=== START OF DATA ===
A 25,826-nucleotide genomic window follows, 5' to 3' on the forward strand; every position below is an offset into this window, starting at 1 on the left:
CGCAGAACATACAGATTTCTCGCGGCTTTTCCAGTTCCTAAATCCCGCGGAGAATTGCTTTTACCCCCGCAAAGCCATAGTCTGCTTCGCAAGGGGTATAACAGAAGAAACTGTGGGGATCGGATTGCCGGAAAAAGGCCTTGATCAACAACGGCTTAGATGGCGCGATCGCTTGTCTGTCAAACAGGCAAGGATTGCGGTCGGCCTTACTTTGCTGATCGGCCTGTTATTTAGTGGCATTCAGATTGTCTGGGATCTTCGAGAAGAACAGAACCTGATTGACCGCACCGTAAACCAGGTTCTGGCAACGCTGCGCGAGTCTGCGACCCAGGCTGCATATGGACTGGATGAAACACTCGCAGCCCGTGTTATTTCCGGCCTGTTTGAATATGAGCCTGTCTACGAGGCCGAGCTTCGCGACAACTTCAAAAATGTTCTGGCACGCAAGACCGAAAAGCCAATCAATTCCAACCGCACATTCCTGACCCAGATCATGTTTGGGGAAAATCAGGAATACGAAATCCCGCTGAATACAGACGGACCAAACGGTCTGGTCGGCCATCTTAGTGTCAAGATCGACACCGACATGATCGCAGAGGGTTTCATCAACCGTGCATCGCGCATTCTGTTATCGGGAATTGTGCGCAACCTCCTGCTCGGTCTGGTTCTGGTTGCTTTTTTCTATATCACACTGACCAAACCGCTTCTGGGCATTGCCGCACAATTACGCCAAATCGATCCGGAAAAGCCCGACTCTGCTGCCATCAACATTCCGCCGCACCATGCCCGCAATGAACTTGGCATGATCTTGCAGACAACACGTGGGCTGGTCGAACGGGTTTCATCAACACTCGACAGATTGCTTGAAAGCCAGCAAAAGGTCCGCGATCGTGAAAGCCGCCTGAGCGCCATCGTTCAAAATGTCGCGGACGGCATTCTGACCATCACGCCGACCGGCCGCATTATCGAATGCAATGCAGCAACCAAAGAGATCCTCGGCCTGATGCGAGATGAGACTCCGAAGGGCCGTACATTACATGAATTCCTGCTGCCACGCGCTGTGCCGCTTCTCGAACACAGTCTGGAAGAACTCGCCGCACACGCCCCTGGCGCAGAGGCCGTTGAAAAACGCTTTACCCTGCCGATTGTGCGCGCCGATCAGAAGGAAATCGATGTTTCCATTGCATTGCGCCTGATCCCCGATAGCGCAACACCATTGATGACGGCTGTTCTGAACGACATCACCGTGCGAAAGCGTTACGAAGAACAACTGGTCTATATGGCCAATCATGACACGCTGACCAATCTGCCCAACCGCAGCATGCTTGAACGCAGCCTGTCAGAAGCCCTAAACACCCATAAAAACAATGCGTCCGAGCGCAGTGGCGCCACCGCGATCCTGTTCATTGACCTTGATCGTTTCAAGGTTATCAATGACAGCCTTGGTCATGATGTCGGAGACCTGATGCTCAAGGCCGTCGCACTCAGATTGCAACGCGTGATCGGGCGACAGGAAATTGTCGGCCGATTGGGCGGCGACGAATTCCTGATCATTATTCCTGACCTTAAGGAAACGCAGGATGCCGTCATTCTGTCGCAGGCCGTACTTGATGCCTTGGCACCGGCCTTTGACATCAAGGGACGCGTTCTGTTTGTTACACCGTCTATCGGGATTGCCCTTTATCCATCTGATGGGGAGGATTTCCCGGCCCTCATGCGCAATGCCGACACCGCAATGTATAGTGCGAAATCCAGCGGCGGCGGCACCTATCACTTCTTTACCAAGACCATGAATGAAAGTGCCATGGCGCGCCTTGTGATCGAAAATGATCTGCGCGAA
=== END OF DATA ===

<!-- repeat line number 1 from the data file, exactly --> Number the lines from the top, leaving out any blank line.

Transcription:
A 25,826-nucleotide genomic window follows, 5' to 3' on the forward strand; every position below is an offset into this window, starting at 1 on the left: